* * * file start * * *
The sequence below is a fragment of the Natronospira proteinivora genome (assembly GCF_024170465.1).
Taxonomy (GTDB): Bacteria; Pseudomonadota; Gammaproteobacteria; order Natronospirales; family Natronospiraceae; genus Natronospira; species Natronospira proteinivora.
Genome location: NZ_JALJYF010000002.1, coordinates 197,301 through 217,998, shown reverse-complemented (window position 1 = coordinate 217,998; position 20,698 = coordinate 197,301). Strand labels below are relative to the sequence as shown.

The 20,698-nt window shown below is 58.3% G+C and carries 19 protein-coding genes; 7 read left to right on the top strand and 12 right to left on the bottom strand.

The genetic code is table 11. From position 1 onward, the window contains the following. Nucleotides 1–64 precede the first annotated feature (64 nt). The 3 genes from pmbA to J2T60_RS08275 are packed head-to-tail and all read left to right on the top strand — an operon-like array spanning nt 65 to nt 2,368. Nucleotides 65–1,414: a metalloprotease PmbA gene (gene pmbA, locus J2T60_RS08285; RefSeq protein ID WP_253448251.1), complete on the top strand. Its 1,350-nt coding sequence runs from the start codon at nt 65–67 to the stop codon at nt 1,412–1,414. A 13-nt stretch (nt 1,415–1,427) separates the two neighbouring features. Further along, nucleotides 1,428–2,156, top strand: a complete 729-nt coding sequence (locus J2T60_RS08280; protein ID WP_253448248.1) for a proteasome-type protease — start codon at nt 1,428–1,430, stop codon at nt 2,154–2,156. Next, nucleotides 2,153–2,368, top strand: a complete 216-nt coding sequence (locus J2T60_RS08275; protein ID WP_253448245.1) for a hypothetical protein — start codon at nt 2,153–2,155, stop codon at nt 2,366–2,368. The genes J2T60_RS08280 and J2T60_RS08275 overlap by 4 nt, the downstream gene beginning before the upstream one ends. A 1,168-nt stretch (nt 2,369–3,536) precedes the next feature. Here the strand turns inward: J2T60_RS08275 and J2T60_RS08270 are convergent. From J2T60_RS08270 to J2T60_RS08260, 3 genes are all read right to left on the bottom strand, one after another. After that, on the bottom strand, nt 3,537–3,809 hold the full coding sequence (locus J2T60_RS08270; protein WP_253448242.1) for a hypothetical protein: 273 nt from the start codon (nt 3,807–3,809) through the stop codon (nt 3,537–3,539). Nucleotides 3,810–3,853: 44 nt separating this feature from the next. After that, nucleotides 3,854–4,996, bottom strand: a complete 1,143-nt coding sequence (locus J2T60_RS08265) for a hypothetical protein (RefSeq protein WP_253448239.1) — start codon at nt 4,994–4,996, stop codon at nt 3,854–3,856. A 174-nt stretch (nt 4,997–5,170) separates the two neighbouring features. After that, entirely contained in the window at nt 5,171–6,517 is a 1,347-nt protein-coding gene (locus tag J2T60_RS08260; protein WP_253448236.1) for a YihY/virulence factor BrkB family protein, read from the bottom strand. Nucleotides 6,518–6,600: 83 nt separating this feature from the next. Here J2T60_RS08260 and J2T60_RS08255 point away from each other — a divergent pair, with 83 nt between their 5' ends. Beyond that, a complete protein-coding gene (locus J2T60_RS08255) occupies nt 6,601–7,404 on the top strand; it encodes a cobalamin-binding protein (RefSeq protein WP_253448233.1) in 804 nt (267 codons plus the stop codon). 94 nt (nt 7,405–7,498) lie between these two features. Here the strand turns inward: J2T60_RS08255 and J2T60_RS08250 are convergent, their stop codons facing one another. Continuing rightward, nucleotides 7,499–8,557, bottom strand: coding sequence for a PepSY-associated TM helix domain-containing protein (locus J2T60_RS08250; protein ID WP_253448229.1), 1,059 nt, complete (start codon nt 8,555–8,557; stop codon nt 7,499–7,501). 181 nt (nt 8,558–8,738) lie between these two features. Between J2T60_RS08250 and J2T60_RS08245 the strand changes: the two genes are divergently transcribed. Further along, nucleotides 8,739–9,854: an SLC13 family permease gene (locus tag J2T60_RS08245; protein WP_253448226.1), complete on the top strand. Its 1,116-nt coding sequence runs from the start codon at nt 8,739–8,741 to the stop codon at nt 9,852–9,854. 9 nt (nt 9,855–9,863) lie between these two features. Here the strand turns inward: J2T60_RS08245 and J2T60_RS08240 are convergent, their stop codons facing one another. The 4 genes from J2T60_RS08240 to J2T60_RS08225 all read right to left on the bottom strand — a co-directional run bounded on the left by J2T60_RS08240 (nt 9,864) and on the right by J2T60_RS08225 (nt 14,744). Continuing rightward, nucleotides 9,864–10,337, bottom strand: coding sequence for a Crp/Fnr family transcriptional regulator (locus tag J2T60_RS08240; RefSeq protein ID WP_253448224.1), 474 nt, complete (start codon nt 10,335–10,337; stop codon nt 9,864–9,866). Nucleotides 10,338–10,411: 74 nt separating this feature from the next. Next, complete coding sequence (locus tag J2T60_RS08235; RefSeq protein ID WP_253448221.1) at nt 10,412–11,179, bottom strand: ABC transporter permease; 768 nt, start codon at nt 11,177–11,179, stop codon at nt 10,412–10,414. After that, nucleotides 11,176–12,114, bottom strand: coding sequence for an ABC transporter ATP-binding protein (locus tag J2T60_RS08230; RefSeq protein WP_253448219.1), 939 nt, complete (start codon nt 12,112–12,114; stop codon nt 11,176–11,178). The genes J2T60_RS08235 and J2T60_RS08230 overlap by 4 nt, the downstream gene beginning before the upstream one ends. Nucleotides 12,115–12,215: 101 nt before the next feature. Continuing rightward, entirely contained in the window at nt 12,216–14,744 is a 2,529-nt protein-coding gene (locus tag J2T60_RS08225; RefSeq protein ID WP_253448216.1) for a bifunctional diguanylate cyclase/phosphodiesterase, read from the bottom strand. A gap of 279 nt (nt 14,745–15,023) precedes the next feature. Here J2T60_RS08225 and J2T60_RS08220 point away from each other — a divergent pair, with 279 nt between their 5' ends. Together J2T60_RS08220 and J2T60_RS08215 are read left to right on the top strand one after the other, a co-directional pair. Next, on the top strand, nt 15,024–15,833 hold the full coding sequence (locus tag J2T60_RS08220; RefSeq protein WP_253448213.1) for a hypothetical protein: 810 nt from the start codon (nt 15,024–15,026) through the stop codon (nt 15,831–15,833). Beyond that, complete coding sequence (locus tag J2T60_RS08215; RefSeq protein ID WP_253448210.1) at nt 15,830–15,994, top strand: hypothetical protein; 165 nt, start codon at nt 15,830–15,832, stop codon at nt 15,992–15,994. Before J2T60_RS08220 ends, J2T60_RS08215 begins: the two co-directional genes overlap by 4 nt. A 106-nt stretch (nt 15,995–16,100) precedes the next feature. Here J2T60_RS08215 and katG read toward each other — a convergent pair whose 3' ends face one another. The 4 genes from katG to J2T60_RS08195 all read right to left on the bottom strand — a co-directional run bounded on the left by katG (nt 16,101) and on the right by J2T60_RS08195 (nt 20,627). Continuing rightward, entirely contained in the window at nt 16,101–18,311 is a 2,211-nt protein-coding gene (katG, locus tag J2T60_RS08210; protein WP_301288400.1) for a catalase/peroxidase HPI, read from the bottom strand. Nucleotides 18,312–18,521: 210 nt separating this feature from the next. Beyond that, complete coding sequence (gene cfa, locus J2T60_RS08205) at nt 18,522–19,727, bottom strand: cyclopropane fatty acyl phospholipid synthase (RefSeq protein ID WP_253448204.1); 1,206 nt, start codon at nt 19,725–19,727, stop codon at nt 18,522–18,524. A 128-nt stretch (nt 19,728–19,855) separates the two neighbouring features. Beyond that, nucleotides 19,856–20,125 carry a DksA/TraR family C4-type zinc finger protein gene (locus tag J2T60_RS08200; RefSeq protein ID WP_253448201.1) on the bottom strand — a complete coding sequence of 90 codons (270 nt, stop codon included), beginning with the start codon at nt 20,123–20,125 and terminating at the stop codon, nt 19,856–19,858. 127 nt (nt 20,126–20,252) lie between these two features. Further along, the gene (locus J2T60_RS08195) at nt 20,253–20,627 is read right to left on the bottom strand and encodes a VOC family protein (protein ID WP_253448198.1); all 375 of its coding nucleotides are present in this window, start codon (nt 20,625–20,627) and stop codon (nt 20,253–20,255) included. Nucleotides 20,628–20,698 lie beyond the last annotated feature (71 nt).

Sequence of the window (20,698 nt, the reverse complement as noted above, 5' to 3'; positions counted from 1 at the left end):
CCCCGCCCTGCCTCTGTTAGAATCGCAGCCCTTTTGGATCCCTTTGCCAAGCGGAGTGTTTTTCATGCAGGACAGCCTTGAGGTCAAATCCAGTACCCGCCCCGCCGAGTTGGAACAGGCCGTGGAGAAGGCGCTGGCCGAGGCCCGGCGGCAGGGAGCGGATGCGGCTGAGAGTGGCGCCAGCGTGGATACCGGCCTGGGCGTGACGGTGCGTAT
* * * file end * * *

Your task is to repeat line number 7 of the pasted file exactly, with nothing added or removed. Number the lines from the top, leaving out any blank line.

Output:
CCCCGCCCTGCCTCTGTTAGAATCGCAGCCCTTTTGGATCCCTTTGCCAAGCGGAGTGTTTTTCATGCAGGACAGCCTTGAGGTCAAATCCAGTACCCGCCCCGCCGAGTTGGAACAGGCCGTGGAGAAGGCGCTGGCCGAGGCCCGGCGGCAGGGAGCGGATGCGGCTGAGAGTGGCGCCAGCGTGGATACCGGCCTGGGCGTGACGGTGCGTAT